Which begs the question: if the percentage of depository institutions actively banking marijuana related business has more than doubled in the last two years, and if one in ten federally insured banks and more than one in sixteen depository institutions overall, are actively banking marijuana related businesses, do we even need Congress to intervene and pass new laws to encourage those depository institutions? New laws mean new regulations. New regulations certainly mean new regulatory guidance and expectations, and probably mean more government expense and oversight.

A fair argument can be made that if only 10% of banks and 3% of credit unions are actively banking marijuana related businesses, we absolutely need Congress (and the President) to step in and pass a law or laws to encourage more banks and credit unions to participate in the marijuana/cannabis industry. But even if a SAFE Banking Act, or equivalent, is passed by Congress and signed into law by the President, regulations and regulatory guidance will still need to be published and written, and banks and credit unions will still need to have a risk-based program with the panoply of required preventative and detective controls. Those programs are expensive to build, more expensive to maintain, and bring uncertain regulatory, legal, and reputational risk to the institution. And, of course, MRBs will still be federally illegal, and remain unregulated by any federal agencies.

Money Services Businesses (MSBs) – a lesson for banking Marijuana Related Businesses (MRBs)?

Money Services Businesses, or MSBs (check cashers, money transmitters, currency exchangers) are all perfectly legal, state-licensed, federally-registered financial institutions that, since 2002 have been required to have their own BSA/AML compliance programs and to report suspicious activity. Just like banks and credit unions. And in March 2005 the financial services regulators issued guidance to the industry on how to provide banking services to MSBs. The FinCEN press release provided the following explanation:

“The Financial Crimes Enforcement Network (“FinCEN”), together with the Board of Governors of the Federal Reserve System, the Office of the Comptroller of the Currency, the Federal Deposit Insurance Corporation, the Office of Thrift Supervision, and the National Credit Union Administration (collectively, the “Federal Banking Agencies”) are jointly issuing this Statement to address our expectations regarding banking institutions’ obligations under the Bank Secrecy Act for money services businesses, such as check cashers and money transmitters. Money services businesses are losing access to banking services as a result of concerns about regulatory scrutiny, the risks presented by money services business accounts, and the costs and burdens associated with maintaining such accounts. Concerns may stem, in part, from a misperception of the requirements of the Bank Secrecy Act, and the erroneous view that money services businesses present a uniform and unacceptably high risk of money laundering or other illicit activity.”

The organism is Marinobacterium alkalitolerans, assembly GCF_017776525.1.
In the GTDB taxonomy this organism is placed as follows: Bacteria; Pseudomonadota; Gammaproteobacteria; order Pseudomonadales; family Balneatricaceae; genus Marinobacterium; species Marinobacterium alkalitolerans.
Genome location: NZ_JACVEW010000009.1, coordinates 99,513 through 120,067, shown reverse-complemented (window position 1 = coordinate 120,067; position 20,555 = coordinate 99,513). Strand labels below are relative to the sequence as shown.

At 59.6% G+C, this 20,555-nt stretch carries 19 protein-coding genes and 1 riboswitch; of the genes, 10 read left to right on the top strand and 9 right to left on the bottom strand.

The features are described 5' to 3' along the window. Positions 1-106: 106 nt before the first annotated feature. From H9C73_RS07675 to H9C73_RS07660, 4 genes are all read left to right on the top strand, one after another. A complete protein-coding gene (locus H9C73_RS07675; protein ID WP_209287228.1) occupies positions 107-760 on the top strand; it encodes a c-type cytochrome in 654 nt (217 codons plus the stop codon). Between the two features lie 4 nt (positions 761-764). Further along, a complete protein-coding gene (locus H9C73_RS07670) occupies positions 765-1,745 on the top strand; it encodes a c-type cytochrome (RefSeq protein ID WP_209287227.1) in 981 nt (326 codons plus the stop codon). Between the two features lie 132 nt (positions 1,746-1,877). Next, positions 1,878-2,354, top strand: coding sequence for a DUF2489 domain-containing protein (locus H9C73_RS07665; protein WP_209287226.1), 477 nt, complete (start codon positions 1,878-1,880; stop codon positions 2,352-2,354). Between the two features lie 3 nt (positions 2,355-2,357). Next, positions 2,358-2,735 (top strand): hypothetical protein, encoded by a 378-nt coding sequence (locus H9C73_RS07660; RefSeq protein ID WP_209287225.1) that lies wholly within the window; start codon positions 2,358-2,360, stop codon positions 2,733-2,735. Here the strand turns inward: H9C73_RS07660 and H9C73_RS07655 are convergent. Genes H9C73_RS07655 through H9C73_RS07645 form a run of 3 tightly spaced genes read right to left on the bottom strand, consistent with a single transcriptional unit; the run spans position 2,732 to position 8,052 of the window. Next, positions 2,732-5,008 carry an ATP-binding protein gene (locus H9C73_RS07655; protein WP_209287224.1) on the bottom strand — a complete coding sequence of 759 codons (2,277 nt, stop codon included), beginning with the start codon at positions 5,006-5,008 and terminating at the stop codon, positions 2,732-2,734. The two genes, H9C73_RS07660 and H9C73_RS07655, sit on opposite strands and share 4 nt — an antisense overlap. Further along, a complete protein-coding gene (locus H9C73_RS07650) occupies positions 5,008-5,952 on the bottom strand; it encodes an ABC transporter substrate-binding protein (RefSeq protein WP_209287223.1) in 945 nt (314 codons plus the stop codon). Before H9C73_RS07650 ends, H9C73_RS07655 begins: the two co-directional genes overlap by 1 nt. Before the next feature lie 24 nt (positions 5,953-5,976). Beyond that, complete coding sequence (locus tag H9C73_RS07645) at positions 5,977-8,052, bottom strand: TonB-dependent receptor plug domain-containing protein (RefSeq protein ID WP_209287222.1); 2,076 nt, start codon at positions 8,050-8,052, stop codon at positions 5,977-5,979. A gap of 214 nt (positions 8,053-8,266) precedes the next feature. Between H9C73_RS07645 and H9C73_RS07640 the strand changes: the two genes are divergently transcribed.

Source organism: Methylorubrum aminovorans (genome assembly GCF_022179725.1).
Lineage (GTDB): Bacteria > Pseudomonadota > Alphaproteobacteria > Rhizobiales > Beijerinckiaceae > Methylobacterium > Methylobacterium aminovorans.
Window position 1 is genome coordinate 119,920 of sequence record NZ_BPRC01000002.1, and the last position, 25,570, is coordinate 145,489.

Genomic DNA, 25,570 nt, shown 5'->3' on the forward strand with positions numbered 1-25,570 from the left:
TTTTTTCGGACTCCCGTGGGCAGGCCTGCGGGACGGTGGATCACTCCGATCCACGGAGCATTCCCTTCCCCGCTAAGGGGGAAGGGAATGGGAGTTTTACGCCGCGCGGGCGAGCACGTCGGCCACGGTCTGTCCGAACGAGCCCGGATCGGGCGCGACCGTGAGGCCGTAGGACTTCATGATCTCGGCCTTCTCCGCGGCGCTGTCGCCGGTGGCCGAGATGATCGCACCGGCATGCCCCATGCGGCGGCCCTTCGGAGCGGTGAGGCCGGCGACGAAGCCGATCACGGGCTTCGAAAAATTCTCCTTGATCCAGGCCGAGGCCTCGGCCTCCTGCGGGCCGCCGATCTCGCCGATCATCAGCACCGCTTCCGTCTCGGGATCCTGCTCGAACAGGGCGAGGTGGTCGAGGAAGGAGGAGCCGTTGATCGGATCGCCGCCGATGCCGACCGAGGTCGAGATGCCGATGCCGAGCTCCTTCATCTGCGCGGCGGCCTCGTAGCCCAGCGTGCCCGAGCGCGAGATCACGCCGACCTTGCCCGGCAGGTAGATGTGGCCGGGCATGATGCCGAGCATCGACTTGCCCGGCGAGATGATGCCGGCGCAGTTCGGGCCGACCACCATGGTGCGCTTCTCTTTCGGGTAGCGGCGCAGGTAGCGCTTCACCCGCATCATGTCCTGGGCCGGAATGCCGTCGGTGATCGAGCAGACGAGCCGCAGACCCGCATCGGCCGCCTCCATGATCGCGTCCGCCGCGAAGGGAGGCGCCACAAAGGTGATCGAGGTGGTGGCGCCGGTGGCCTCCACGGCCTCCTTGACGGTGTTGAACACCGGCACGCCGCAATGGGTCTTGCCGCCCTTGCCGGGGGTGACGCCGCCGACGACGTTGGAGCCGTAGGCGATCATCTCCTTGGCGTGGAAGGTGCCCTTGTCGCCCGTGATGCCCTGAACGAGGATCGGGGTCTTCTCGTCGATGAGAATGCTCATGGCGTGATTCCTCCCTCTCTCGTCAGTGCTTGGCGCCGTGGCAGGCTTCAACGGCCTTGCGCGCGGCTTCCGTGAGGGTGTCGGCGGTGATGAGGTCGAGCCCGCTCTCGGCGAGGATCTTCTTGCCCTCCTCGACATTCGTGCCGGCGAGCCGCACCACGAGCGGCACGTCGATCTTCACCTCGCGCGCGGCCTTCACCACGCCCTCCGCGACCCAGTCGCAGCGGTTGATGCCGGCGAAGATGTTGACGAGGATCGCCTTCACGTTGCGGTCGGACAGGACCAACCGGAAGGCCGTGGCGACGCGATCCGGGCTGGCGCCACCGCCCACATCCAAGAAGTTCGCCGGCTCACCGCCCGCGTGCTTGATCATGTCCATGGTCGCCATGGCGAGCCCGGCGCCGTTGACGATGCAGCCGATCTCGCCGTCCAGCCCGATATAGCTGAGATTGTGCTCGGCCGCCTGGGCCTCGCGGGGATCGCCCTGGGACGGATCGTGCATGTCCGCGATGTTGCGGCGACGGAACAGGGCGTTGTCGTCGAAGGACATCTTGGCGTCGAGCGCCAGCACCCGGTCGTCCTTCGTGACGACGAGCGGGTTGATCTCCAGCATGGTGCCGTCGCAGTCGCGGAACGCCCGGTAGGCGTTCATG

Notwithstanding that MSBs are legal businesses, are federally-regulated, and the regulators have encouraged banks to provide financial services to them, the vast majority of financial institutions today will not bank MSBs. Why? The real or perceived regulatory burdens are too onerous, and the regulatory, legal, and reputational risks are too great. There may be some data on what percentage of banks and credit unions are knowingly, actively banking MSBs, but I haven’t seen it. Anecdotes suggest that less than one in five banks and credit unions have an MSB banking program and are knowingly, actively providing depository and transactional services for MSBs.

So if less than one in five depository institutions are banking federally legal and regulated Money Services Businesses more than fifteen years after given a Congressional “green light”, and if the percentage of depository institutions banking federally illegal and unregulated Marijuana Related Businesses has more than doubled in the last two years to one in sixteen … do we really need Congress to pass a law encouraging depository institutions to bank these illegal, unregulated businesses, or do we simply wait until marijuana is federally legal, and then regulate the marijuana industry … hopefully better than we’ve done with the money services industry?

In December 2018 I proposed an idea to provide relief to depository institutions looking at knowingly, actively providing financial services to MRBs: have the regulatory agencies publish guidance that would treat MRBs like MSBs. The idea was simple … replace the terms “money services business” and “MSB” in the interagency 2005 guidance on MSBs, with “marijuana related business” and “MRB”. At least we might find that 20% of banks and credit unions would be able to balance the meager rewards with the uncertain risks and provide financial services to marijuana related businesses. See Richards – 2005 MSB Guidance = 2019 MRB Guidance